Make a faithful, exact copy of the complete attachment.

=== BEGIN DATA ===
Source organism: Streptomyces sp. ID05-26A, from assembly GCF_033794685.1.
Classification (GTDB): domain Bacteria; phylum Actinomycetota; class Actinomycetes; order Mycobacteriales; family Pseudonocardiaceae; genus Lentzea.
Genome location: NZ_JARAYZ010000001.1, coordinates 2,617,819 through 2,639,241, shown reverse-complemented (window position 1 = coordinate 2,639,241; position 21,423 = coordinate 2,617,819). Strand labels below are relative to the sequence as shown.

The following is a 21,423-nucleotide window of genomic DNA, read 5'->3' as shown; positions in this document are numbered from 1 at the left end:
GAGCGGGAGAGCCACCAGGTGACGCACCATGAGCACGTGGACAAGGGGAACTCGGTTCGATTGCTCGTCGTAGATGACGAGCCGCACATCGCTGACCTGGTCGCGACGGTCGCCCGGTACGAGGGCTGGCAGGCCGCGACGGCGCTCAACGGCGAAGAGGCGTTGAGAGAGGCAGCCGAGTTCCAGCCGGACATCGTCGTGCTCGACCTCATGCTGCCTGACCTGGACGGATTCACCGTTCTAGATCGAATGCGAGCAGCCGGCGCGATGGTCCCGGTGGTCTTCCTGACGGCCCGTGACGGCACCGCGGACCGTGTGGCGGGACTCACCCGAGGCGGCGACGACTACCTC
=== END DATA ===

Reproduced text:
Source organism: Streptomyces sp. ID05-26A, from assembly GCF_033794685.1.
Classification (GTDB): domain Bacteria; phylum Actinomycetota; class Actinomycetes; order Mycobacteriales; family Pseudonocardiaceae; genus Lentzea.
Genome location: NZ_JARAYZ010000001.1, coordinates 2,617,819 through 2,639,241, shown reverse-complemented (window position 1 = coordinate 2,639,241; position 21,423 = coordinate 2,617,819). Strand labels below are relative to the sequence as shown.

The following is a 21,423-nucleotide window of genomic DNA, read 5'->3' as shown; positions in this document are numbered from 1 at the left end:
GAGCGGGAGAGCCACCAGGTGACGCACCATGAGCACGTGGACAAGGGGAACTCGGTTCGATTGCTCGTCGTAGATGACGAGCCGCACATCGCTGACCTGGTCGCGACGGTCGCCCGGTACGAGGGCTGGCAGGCCGCGACGGCGCTCAACGGCGAAGAGGCGTTGAGAGAGGCAGCCGAGTTCCAGCCGGACATCGTCGTGCTCGACCTCATGCTGCCTGACCTGGACGGATTCACCGTTCTAGATCGAATGCGAGCAGCCGGCGCGATGGTCCCGGTGGTCTTCCTGACGGCCCGTGACGGCACCGCGGACCGTGTGGCGGGACTCACCCGAGGCGGCGACGACTACCTC